The Eight Widows of Tounson Almshouses – Part 1

I have been obsessed with this picture ever since I came across it while researching my history of C. & T. Harris book. It was taken in 1900 by the Rev Robert Wheeler, who was minister of Calne Free Church for fifty years, and lived at No 1 The Green, opposite the Almshouses where the eight widows lived.

Who are they? How did they become widows? What was it like living there?

I would love to match the names  from the 1901 census to the women in the picture, taken 1900.

The Eight Widows of  Tounson Almshouses
1901 census

The Green

1. Susan Smith, 78, born Calne, 1823
2. Elizabeth Weston, 70, born Stockley, 1831
3. Jane Angell, 75, born Bremhill, 1826
4. Jane Wheeler, 88, born Calne, 1813
5. Anne Duck,76, born Calne, 1825
6. Hannah Clothier,73, born Calne, 1828 [died 1908]
7. Mary Gough 85, born Tytherton, 1816
8. Harriet Clifford, 81, born Calstone, 1819 [died 1912]

From 1901 census
A terrace of 8 paired almshouses (now 4) that were built in c1682. Each was a single room. Over the second doorway from the left is a plaque dated 1682, giving details of John Tounson who had them built.

I decided to find out more about the history of the Almshouses, still in business since 1682 when it was founded by Dr Tounson of Bremhill. Three women and a man currently live there, the eight houses converted to four years ago. According to the census of 1841, there were twelve widows who lived in the eight separate houses. They are all described as ‘paupers’. That must have been a challenging time. I’ve seen inside the almshouses, and even converted, they are what you’d call ‘a bijou residence’.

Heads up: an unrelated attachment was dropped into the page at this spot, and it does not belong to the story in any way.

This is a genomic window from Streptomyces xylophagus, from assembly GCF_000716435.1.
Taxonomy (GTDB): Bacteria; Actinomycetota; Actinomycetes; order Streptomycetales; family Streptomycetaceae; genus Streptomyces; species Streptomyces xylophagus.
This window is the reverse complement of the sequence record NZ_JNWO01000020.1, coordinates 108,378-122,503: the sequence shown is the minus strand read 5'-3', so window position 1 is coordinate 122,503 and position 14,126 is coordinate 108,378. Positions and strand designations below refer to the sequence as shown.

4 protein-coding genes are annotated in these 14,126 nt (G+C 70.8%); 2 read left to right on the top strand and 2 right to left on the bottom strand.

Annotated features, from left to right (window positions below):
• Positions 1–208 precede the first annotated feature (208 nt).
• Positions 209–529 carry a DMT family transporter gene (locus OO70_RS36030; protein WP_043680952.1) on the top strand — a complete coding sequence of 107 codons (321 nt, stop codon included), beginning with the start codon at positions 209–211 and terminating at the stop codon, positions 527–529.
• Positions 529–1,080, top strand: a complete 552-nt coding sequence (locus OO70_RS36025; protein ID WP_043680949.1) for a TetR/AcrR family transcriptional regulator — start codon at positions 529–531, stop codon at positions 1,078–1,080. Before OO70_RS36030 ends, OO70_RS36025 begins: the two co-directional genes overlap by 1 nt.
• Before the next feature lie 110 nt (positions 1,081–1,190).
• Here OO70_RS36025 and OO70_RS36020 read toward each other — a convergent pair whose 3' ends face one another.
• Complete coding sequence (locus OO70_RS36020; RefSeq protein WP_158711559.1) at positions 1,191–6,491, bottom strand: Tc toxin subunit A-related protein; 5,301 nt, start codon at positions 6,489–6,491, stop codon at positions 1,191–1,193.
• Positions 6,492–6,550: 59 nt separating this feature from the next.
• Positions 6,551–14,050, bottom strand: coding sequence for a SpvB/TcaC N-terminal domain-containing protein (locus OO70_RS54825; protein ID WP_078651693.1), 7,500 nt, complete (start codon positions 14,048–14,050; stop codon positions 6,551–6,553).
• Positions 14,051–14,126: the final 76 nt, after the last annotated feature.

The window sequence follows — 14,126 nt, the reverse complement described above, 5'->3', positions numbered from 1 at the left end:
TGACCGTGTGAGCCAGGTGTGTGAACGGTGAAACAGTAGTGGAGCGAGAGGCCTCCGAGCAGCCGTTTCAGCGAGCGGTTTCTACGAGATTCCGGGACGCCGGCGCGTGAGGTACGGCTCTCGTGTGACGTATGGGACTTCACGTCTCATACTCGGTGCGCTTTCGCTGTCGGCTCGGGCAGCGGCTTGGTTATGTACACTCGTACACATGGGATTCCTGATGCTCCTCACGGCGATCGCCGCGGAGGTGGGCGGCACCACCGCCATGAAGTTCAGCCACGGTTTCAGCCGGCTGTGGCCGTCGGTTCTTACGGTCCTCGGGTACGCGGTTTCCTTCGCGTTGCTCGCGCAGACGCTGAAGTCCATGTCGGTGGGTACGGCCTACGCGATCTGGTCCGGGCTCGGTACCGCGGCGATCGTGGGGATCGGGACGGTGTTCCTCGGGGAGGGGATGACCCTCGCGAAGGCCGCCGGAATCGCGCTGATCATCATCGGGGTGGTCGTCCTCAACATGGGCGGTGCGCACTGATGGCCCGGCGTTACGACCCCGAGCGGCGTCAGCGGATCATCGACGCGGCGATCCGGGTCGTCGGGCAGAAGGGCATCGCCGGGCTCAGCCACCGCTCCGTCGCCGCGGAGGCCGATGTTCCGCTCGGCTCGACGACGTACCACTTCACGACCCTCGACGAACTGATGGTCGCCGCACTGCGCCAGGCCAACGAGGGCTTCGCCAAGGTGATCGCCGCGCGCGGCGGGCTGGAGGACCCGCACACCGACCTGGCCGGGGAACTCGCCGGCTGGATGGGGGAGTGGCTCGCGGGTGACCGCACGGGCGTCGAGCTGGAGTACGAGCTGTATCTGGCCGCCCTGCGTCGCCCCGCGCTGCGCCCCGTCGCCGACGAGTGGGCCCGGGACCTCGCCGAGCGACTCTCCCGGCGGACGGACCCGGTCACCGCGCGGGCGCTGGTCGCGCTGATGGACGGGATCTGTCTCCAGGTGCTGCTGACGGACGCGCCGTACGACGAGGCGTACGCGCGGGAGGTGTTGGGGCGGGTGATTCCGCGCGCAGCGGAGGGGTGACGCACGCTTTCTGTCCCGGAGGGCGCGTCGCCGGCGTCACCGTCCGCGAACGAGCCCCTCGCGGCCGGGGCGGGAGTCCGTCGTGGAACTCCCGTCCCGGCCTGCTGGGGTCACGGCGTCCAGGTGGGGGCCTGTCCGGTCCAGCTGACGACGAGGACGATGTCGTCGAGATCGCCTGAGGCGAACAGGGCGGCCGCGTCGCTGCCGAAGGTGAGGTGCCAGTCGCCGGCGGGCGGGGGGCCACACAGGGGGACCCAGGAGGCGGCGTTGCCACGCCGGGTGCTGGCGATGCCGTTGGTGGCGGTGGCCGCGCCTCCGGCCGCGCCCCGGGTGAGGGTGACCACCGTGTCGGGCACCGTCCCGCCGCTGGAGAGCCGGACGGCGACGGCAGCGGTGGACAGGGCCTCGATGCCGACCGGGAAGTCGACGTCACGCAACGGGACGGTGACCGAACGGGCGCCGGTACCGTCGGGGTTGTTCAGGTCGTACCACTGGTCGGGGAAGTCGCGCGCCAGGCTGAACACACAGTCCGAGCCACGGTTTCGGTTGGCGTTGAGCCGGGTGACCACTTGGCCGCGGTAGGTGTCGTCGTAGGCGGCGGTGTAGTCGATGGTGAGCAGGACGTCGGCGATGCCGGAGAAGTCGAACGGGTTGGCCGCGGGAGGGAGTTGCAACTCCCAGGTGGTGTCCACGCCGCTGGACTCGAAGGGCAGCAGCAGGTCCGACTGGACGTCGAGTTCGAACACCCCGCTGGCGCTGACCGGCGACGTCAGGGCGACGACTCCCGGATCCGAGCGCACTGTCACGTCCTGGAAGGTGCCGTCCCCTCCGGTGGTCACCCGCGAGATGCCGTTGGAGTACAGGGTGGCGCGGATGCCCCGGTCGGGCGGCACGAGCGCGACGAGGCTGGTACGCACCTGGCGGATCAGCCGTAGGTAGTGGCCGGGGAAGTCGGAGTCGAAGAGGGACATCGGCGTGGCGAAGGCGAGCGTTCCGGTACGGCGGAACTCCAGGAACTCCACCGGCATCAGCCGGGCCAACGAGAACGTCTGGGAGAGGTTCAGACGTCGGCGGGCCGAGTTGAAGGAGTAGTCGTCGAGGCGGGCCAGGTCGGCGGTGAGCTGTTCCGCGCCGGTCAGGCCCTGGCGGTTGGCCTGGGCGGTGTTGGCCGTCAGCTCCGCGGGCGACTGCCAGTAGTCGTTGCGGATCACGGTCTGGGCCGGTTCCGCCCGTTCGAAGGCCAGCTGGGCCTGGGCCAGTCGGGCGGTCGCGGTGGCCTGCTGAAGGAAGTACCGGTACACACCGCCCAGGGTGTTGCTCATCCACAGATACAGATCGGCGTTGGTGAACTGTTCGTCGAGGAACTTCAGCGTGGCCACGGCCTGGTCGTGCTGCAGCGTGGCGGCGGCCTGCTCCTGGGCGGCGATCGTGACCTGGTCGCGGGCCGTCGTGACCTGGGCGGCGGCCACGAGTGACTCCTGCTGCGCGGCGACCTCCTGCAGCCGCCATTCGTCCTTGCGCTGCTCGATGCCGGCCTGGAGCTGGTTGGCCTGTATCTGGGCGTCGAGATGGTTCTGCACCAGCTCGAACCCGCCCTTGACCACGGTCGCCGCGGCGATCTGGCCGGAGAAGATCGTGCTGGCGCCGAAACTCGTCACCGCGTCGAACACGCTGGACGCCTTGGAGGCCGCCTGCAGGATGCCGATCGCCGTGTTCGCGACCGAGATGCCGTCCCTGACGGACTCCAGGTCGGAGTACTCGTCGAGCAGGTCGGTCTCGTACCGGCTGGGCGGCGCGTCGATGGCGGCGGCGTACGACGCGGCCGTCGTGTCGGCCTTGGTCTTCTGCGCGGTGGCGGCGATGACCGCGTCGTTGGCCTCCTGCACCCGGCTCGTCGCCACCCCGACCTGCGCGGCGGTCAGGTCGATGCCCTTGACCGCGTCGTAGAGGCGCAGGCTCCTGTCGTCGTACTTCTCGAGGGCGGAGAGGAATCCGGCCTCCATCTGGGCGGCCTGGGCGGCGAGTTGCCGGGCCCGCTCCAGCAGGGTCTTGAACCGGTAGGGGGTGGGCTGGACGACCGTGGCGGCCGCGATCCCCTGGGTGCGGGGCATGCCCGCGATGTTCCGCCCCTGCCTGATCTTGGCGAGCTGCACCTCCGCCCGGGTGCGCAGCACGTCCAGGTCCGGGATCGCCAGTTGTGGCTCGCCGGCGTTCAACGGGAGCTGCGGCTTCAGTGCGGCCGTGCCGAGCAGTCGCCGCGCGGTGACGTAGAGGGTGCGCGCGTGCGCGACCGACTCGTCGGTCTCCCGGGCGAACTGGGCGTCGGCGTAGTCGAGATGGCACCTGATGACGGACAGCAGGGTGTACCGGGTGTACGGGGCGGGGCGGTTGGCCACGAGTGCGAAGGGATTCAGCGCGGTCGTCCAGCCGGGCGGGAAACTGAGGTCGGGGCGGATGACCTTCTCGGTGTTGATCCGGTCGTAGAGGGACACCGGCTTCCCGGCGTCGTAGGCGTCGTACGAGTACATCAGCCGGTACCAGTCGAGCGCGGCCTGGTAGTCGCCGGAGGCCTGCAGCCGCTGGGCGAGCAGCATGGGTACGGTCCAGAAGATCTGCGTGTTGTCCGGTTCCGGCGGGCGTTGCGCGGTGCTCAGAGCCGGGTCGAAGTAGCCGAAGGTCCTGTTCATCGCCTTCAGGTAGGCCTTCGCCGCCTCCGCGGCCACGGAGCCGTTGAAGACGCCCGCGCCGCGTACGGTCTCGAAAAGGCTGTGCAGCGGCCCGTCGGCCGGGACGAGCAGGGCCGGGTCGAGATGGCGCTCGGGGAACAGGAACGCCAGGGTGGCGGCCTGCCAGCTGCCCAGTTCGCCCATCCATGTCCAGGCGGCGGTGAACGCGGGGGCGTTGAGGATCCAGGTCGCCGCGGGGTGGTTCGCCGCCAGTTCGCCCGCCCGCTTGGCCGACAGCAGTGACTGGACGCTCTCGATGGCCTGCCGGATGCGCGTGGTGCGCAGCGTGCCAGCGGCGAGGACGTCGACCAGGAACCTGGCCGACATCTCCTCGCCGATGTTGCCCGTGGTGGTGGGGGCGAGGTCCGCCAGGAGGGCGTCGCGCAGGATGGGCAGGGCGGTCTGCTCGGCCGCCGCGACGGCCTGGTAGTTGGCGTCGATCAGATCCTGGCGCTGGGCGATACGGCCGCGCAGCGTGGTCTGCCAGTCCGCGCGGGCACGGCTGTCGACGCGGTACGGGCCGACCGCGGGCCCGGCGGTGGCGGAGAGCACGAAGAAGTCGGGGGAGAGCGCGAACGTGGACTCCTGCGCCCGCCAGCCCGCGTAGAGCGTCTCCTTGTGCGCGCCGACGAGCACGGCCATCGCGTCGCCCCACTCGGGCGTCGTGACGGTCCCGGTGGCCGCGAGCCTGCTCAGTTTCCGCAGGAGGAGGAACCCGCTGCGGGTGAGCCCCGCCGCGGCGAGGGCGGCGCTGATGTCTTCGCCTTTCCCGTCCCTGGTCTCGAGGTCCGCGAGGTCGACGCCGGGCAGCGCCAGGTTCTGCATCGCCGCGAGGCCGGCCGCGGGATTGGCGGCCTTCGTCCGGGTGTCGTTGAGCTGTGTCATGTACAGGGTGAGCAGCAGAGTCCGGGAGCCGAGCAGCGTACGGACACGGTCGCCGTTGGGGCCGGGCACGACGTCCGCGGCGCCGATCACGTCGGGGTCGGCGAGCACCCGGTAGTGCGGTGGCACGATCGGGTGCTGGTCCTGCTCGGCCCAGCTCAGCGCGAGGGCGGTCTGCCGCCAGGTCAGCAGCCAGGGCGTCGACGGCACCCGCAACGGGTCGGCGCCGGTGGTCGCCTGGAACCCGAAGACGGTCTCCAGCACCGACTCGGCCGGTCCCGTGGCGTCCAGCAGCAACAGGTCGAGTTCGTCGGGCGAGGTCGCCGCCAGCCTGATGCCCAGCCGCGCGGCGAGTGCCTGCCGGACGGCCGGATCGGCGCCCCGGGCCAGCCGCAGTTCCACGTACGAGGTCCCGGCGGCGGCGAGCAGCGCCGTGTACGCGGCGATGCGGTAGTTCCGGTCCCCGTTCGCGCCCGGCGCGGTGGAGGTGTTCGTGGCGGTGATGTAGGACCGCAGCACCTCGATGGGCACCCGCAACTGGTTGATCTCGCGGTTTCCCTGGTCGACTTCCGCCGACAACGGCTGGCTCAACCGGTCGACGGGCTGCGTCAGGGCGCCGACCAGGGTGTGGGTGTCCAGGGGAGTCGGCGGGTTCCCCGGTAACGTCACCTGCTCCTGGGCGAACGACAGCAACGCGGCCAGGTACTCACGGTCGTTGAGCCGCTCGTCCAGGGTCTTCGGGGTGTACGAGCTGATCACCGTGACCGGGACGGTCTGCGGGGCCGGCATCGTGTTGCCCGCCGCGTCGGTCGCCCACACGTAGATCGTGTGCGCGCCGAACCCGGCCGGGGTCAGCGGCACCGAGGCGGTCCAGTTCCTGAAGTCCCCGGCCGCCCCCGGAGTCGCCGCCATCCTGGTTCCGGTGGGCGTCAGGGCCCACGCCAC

Research I have done so far:
1. I’ve visited St Martin’s Church, Bremhill to see Dr Tounson’s memorial stone in the nave near the altar.
2.Wiltshire Building Records (WBR) sent me what they have – very little, sad to say. I was hoping there might be some early drawings or building plans. Disappointed.
3. I have a copy of ‘Endowed Charities of the Parish of Calne, John Ladd, 1859’ which details the charitable status of Tounson’s – thanks to Tim Havenith for sending me a pdf download.
4. Found out quite a bit about the Rev. Robert Gidley Wheeler’s work as a minister  from the British Newspaper Archives (BNA) and family details from the census and burial records.
5. The widows. I have the names of residents from the 1841 to 1911 censuses, and also some family history of some of them. I’m interested in creating a profile of each of the 1901 widows.

Here is my hero of the hour, Rev. Robert Gidely Wheeler and his wife Rachel (Rutty), taken by the man himself with an automatic timer, in the garden of No 1 The Green.

Some interesting little discoveries so far:

Rev Wheeler witnessed the ‘signatures’ of two of the widows in the 1911 census, who were probably illiterate and therefore put an X in the box instead of their signatures. His care for the widows was supported by this newspaper report from a tribute to Wheeler on his death,  September 1932. ‘The Rev. R., G. Wheeler would be greatly missed, especially by the old almshouse women and the sick and suffering.’

He was a keen photographer – thank goodness for men like him who recorded everyday life and people in Calne. Cameras were not common in those days – you needed a bit of money to pursue that interest. A picture is worth a thousand words,’ so they say.
I found this in a local paper which illustrated his skill and knowledge, in that field.
‘Literary Institute.—On Tuesday last the Rev. R. G. Wheeler gave a most interesting and instructive lecture in the Town Hall on New Zealand, illustrated by means of dissolving views. Mr. Wheeler’s lantern is one of the most modern, fitted with all recent improvements, so that the photographs ware reproduced on sheet with unusual brilliancy.’ 21 November 1889.

Until I’ve done more research and found out as much as I can about all these areas of interest, I cannot say what the final product will be. I have a pamphlet for the Heritage Centre in my mind, maybe a book and even a historical fiction novel (I have some ideas for that already). As lockdown eases, I hope to be able to visit places and meet people who can help me with my research.

There are a lot of well-known Calne family names in the census lists of former almshouse widows. I hope that those who identify relatives – perhaps through their own family history research, will contact me so I can add it to my story of the Almshouse.

I will publish the names of other widows from 1841- 1911 in another blog. And more of Wheeler’s pictures.